Aastrom Closes $40 Million Financing Deal with Eastern Capital

Xconomy Detroit/Ann Arbor — 

Ann Arbor, MI-based startup Aastrom Biosciences (Nasdaq: ASTM) said today that it has completed a private placement deal with Eastern Capital Limited worth $40 million, the largest round of financing in the company’s history. Last month, Aastrom began a Phase 3 clinical study of ixmyelocel-T, the company’s multicell therapy for patients with critical limb ischemia (CLI) who have no other treatment options.

Under the terms of the deal, Aastrom issued approximately 12,300 shares of Series B convertible preferred stock to Eastern Capital at the price of $3,250 per share. The Series B stock is convertible into shares of Aastrom’s common stock after March 8, 2017 at the rate of 1,000 common shares for one preferred share.  Eastern Capital will not take a board seat, but Aastrom’s CEO, Tim Mayleben, says that when it’s all said and done, Eastern Capital will own 20 to 25 percent of Aastrom’s shares.

“We’re excited,” Mayleben adds. “This has been a long time coming, and we’re happy to have such a great investor.”

Eastern Capital, a large institutional investor funded by the Dart family fortune, has a long history of successful biotech investing.  Mayleben calls the deal with Eastern Capital transformative, not least because it represents a long-term commitment to Aastrom by a leading investor in the biotech and life sciences sectors. Dart, by the way, also has Michigan ties — it started as a small company in Mason, MI, but now operates globally.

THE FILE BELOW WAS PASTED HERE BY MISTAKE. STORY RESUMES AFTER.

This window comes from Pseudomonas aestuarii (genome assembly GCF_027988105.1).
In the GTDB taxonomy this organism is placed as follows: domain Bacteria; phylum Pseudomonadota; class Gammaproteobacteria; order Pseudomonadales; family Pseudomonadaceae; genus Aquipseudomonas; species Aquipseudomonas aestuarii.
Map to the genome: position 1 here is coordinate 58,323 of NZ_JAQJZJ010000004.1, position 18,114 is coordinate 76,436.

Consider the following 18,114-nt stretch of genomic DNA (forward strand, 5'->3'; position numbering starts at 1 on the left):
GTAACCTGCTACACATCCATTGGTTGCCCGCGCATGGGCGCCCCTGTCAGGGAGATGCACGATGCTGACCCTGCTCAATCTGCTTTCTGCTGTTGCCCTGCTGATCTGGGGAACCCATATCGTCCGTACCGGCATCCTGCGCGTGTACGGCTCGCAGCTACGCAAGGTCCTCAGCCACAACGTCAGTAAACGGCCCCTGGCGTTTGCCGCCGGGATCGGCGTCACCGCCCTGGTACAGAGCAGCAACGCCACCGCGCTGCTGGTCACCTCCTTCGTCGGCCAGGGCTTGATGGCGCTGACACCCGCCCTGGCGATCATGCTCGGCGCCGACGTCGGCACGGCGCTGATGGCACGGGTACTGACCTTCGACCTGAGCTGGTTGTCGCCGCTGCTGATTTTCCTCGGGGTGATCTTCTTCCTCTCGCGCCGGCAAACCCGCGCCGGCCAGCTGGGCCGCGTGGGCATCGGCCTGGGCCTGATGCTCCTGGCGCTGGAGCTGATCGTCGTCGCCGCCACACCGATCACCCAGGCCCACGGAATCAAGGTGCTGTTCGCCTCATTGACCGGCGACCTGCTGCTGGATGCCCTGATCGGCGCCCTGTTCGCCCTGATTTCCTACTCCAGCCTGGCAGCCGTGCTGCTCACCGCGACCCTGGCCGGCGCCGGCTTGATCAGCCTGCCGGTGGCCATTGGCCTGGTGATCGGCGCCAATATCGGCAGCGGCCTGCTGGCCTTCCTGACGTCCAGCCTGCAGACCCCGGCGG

Mayleben says the company will use the financing primarily on the research and development costs associated with the Phase 3 REVIVE-CLI trial.  CLI is a severe form of cardiovascular disease in the legs in which blood vessels get so clogged up that doctors are forced to amputate. Aastrom’s approach involves withdrawing a patient’s bone marrow cells and incubating them using a proprietary process to spur growth of adult stem cells and promote healing. Those beefed up cells get re-injected into the patient, where they are supposed to foster the growth of new blood vessels to improve circulation.

“In our industry, it’s not so much about stocks and shareholders as it is hitting milestones,” Mayleben says. “From that perspective, we’re really solid.”

For more on Mayleben’s thoughts on the deal with Eastern Capital, click here to read a blog post he published earlier today.

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